Friday, January 21, 2011

Drop it! Give! Hand it!


Training is a fun thing!  We get to use our brains!  Yes, dogs have brains for you none believing readers out there who think we are just “dumb animals”. 

The first of the 3 commands in the title is “drop it”.  Once your buddy understands “drop it” and performs it without question, we’ll cover the other 2 commands. 

First you need to plan the training session shortly before breakfast or supper.  This way we’ll be really, really lookin’ forward to that treat in your hand.

Second, be sure to have our most favorite treat, and plenty of them in your pocket or treat pouch.  It has to be something really, really tasty.  I know lots of my buddies LOVE cheese.  You’re goin’ to feed us LOTS of treats, so we probably will be satisfied with less food in our regular meal.

Third, you need a long lead or a “check cord” like the one I’m wearing in this picture.  This is especially important if your buddy likes to play “keep away” with toys.  That’s what I thought you were supposed to do with bumpers or anything that was thrown or given to me when I came to live with my Humans.  The check cord allows you to keep your buddy close by you for this exercise. 

You aren’t going to throw anything during this exercise.  This is for your buddy who will chase and fetch a toy, but doesn’t want to give it up.  This is about learning steps and eventually putting them all together.

Some of y’all have buddies who want to play “tug of war” instead of releasing a toy to you, the Human.  Since I have food allergies, the first two commands my Human practiced with me were “leave it” and “drop it”.  Today we’re going to do “drop it”. 

You can teach “drop it” inside on a rainy day.  You can hand your buddy his favorite toy and say “take it” when you do, but my Human prefers to teach “take it” as a separate command later as part of this same exercise.  With one foot on the check cord she rolled my ball and, of course, I pounced on it!  Avoiding touching the toy, she pulled the check cord to bring me to her and waived a favorite tasty treat in front of my nose, saying “drop it”.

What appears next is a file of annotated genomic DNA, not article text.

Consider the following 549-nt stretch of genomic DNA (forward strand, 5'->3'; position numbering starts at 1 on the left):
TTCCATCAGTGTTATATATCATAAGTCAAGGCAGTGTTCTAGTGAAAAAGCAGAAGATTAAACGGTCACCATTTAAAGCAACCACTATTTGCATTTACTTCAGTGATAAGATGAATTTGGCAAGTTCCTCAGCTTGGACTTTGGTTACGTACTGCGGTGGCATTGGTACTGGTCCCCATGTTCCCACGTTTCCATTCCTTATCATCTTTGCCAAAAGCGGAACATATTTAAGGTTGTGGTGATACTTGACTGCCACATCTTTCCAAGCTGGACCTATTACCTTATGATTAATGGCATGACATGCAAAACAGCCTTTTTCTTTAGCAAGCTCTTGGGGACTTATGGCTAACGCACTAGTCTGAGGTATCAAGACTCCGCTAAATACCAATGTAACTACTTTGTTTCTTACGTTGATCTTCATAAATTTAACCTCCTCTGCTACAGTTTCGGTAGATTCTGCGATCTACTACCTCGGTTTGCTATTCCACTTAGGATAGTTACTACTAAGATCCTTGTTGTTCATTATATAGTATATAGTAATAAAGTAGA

At first I was so excited by the treat I tried to take it and still hold on to the ball.  When I dropped the ball to grab the treat, I was quick to swallow it whole and grab the ball before my Human could get it.  We went through this exercise until all the treats were gone.  By this time I realized my Human made NO ATTEMPT to take my ball. 

My Human stopped the “drop it” game after about 5 or 6 minutes.  Later the same day we did the same exercise for  about  5 or 6 minutes.  We kept repeating the exercise at least twice everyday for at least 4 days until I became so obsessed with the goodies that I was ignoring the ball and trying to bite the hand that fed me! 

Then we switched off and instead of a high value toy, she tossed a toy down the hallway and sent me chasing, but it wasn’t my favorite.  When I brought it back to the “bring” command, she said “drop it”.  When I dropped it she handed me my favorite toy and said “take it”!   Then I got lots and lots of pats, ear scratches and praise! 

Leaving a check cord on my collar, we repeated the exercise at odd times throughout the next couple of days.  Every time I  dropped the item I either got lots and lots of lovin’ or she gave me a high value toy while commanding “take it” or she gave me a treat while saying “take it”.

I might note, because I was so treat obsessive, my treats had become part of my meal, just regular food.  Also note that at this point my Human has not taken anything out of my mouth. Everything has been put into my mouth using the command “take it”.  The only things she touches is what she’s going to give to me.  This is important if your buddy wants to play “tug o war” when you touch the item in his mouth.